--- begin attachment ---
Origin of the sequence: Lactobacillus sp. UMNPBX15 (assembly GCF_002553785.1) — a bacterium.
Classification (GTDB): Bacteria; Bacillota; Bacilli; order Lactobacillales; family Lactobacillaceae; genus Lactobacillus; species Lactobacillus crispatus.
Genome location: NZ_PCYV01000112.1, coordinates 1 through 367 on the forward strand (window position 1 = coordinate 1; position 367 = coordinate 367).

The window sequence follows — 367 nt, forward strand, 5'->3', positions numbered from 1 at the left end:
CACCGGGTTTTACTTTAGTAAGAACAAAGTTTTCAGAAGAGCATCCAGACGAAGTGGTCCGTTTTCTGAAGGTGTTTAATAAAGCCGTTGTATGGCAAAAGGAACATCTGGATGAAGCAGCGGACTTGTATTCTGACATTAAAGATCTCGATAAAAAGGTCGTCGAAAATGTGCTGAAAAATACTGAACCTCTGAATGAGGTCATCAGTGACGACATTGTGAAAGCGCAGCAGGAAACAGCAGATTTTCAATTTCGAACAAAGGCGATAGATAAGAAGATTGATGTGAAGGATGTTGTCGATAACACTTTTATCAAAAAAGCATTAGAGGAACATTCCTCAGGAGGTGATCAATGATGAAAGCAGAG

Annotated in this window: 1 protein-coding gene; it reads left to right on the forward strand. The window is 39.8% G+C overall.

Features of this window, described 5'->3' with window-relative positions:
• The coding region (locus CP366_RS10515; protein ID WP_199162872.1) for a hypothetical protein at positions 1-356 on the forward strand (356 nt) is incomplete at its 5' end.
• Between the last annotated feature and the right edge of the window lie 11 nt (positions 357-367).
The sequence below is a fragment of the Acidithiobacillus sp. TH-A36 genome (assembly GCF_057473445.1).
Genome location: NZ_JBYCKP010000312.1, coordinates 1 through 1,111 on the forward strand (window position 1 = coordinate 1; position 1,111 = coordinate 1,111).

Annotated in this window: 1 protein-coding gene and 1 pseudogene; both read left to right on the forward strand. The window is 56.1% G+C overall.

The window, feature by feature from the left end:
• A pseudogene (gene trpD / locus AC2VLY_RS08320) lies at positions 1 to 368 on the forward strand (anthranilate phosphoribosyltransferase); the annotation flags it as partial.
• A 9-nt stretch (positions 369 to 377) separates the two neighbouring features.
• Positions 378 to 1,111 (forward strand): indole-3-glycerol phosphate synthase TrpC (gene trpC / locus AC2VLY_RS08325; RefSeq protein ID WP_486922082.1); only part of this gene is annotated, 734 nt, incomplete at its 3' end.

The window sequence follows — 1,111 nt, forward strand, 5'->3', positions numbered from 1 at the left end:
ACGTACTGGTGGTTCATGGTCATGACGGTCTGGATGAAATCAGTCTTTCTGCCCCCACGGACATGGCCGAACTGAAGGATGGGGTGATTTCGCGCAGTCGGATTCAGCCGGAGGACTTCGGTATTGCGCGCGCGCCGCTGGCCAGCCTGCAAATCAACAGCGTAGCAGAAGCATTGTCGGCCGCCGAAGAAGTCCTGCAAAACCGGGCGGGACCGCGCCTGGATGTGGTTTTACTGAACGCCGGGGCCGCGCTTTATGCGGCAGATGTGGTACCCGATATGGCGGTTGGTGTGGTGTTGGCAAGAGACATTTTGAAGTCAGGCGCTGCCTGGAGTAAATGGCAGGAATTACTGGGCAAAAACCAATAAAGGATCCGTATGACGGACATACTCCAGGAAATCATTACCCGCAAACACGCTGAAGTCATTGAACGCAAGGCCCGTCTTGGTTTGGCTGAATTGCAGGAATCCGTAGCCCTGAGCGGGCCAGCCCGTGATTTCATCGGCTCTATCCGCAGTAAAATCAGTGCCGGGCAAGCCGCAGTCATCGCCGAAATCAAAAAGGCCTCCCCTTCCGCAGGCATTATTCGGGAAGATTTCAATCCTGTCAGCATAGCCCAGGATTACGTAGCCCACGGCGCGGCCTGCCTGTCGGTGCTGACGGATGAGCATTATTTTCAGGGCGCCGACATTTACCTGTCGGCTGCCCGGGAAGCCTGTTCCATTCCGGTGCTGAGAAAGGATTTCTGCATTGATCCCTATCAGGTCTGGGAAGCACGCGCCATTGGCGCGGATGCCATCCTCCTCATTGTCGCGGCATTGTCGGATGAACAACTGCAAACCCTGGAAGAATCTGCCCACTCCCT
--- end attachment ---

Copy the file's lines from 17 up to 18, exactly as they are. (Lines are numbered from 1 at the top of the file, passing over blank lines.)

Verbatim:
The window sequence follows — 1,111 nt, forward strand, 5'->3', positions numbered from 1 at the left end:
ACGTACTGGTGGTTCATGGTCATGACGGTCTGGATGAAATCAGTCTTTCTGCCCCCACGGACATGGCCGAACTGAAGGATGGGGTGATTTCGCGCAGTCGGATTCAGCCGGAGGACTTCGGTATTGCGCGCGCGCCGCTGGCCAGCCTGCAAATCAACAGCGTAGCAGAAGCATTGTCGGCCGCCGAAGAAGTCCTGCAAAACCGGGCGGGACCGCGCCTGGATGTGGTTTTACTGAACGCCGGGGCCGCGCTTTATGCGGCAGATGTGGTACCCGATATGGCGGTTGGTGTGGTGTTGGCAAGAGACATTTTGAAGTCAGGCGCTGCCTGGAGTAAATGGCAGGAATTACTGGGCAAAAACCAATAAAGGATCCGTATGACGGACATACTCCAGGAAATCATTACCCGCAAACACGCTGAAGTCATTGAACGCAAGGCCCGTCTTGGTTTGGCTGAATTGCAGGAATCCGTAGCCCTGAGCGGGCCAGCCCGTGATTTCATCGGCTCTATCCGCAGTAAAATCAGTGCCGGGCAAGCCGCAGTCATCGCCGAAATCAAAAAGGCCTCCCCTTCCGCAGGCATTATTCGGGAAGATTTCAATCCTGTCAGCATAGCCCAGGATTACGTAGCCCACGGCGCGGCCTGCCTGTCGGTGCTGACGGATGAGCATTATTTTCAGGGCGCCGACATTTACCTGTCGGCTGCCCGGGAAGCCTGTTCCATTCCGGTGCTGAGAAAGGATTTCTGCATTGATCCCTATCAGGTCTGGGAAGCACGCGCCATTGGCGCGGATGCCATCCTCCTCATTGTCGCGGCATTGTCGGATGAACAACTGCAAACCCTGGAAGAATCTGCCCACTCCCT